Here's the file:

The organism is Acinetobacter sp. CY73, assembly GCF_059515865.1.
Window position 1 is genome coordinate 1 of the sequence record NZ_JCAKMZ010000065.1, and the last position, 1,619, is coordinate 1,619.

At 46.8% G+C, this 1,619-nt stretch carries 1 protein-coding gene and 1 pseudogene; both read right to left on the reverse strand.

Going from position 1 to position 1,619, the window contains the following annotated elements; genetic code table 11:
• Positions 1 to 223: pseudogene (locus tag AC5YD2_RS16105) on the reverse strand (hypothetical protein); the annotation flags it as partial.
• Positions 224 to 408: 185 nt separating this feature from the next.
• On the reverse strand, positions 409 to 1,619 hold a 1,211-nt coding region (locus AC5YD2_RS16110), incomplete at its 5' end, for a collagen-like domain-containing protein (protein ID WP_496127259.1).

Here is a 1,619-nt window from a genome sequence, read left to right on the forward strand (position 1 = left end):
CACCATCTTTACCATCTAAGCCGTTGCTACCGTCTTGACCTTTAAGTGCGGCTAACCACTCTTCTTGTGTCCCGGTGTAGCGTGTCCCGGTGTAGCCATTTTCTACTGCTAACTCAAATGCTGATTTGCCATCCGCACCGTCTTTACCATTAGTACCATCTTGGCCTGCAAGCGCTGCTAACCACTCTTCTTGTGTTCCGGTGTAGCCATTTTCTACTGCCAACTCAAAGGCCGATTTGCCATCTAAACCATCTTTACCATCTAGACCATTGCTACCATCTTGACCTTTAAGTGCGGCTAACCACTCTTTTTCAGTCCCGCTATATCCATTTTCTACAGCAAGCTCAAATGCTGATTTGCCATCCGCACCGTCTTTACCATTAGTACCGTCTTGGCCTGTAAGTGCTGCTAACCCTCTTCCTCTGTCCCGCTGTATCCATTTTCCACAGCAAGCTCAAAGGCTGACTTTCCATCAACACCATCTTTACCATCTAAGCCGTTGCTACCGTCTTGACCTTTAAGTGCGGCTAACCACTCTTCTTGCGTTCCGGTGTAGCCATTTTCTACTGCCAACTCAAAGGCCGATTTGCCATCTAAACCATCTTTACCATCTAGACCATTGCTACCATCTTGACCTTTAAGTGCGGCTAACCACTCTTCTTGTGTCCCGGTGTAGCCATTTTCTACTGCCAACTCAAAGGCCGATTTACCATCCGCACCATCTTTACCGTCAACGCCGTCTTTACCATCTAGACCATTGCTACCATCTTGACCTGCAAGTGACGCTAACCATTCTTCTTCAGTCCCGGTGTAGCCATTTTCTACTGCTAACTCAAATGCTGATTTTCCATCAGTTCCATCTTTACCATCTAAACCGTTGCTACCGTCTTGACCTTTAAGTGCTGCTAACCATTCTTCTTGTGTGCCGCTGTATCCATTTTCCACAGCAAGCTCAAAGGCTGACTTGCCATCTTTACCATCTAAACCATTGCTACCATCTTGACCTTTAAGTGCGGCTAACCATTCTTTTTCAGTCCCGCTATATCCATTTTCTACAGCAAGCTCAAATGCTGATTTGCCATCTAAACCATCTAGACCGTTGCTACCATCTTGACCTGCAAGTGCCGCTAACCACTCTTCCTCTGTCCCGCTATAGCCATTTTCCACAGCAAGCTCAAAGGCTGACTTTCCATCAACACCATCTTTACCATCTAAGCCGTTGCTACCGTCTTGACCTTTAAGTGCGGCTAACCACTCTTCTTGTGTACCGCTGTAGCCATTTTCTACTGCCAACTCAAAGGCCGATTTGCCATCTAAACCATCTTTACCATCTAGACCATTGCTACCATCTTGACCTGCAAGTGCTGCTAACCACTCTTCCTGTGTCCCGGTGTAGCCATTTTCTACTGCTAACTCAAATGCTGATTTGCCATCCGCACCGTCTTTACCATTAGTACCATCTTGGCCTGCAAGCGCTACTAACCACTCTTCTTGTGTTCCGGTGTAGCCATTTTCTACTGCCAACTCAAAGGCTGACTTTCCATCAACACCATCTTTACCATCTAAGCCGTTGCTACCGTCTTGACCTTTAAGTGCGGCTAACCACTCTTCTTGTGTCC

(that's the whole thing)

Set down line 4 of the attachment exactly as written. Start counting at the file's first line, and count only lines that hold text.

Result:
Going from position 1 to position 1,619, the window contains the following annotated elements; genetic code table 11: